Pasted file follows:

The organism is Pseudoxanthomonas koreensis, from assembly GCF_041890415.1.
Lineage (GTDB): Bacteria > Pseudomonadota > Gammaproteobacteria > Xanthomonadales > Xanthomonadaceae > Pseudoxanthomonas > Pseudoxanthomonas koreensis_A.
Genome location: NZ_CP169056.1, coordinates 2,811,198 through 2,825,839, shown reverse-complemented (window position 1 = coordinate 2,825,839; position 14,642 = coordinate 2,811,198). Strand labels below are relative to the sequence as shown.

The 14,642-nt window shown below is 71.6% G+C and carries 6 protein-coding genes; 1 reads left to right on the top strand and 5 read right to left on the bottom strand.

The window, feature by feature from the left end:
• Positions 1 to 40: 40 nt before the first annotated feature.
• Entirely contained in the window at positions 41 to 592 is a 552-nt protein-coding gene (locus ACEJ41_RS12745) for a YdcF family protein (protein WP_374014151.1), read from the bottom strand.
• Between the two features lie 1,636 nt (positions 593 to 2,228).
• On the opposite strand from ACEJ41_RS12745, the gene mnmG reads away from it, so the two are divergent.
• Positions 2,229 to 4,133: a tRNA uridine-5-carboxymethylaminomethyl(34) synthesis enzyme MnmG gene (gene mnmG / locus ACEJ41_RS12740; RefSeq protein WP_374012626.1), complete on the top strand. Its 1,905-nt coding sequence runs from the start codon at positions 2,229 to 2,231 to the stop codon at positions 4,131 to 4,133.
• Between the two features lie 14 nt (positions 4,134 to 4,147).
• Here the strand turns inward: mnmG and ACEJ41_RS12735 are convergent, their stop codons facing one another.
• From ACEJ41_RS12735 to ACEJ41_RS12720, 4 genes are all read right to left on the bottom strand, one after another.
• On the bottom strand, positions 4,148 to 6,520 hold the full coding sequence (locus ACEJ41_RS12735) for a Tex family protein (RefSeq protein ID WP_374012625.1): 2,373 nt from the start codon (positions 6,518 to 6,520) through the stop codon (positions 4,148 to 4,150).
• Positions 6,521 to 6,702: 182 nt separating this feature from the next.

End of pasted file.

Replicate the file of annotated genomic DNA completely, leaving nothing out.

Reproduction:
The organism is Pseudoxanthomonas koreensis, from assembly GCF_041890415.1.
Lineage (GTDB): Bacteria > Pseudomonadota > Gammaproteobacteria > Xanthomonadales > Xanthomonadaceae > Pseudoxanthomonas > Pseudoxanthomonas koreensis_A.
Genome location: NZ_CP169056.1, coordinates 2,811,198 through 2,825,839, shown reverse-complemented (window position 1 = coordinate 2,825,839; position 14,642 = coordinate 2,811,198). Strand labels below are relative to the sequence as shown.

The 14,642-nt window shown below is 71.6% G+C and carries 6 protein-coding genes; 1 reads left to right on the top strand and 5 read right to left on the bottom strand.

The window, feature by feature from the left end:
• Positions 1 to 40: 40 nt before the first annotated feature.
• Entirely contained in the window at positions 41 to 592 is a 552-nt protein-coding gene (locus ACEJ41_RS12745) for a YdcF family protein (protein WP_374014151.1), read from the bottom strand.
• Between the two features lie 1,636 nt (positions 593 to 2,228).
• On the opposite strand from ACEJ41_RS12745, the gene mnmG reads away from it, so the two are divergent.
• Positions 2,229 to 4,133: a tRNA uridine-5-carboxymethylaminomethyl(34) synthesis enzyme MnmG gene (gene mnmG / locus ACEJ41_RS12740; RefSeq protein WP_374012626.1), complete on the top strand. Its 1,905-nt coding sequence runs from the start codon at positions 2,229 to 2,231 to the stop codon at positions 4,131 to 4,133.
• Between the two features lie 14 nt (positions 4,134 to 4,147).
• Here the strand turns inward: mnmG and ACEJ41_RS12735 are convergent, their stop codons facing one another.
• From ACEJ41_RS12735 to ACEJ41_RS12720, 4 genes are all read right to left on the bottom strand, one after another.
• On the bottom strand, positions 4,148 to 6,520 hold the full coding sequence (locus ACEJ41_RS12735) for a Tex family protein (RefSeq protein ID WP_374012625.1): 2,373 nt from the start codon (positions 6,518 to 6,520) through the stop codon (positions 4,148 to 4,150).
• Positions 6,521 to 6,702: 182 nt separating this feature from the next.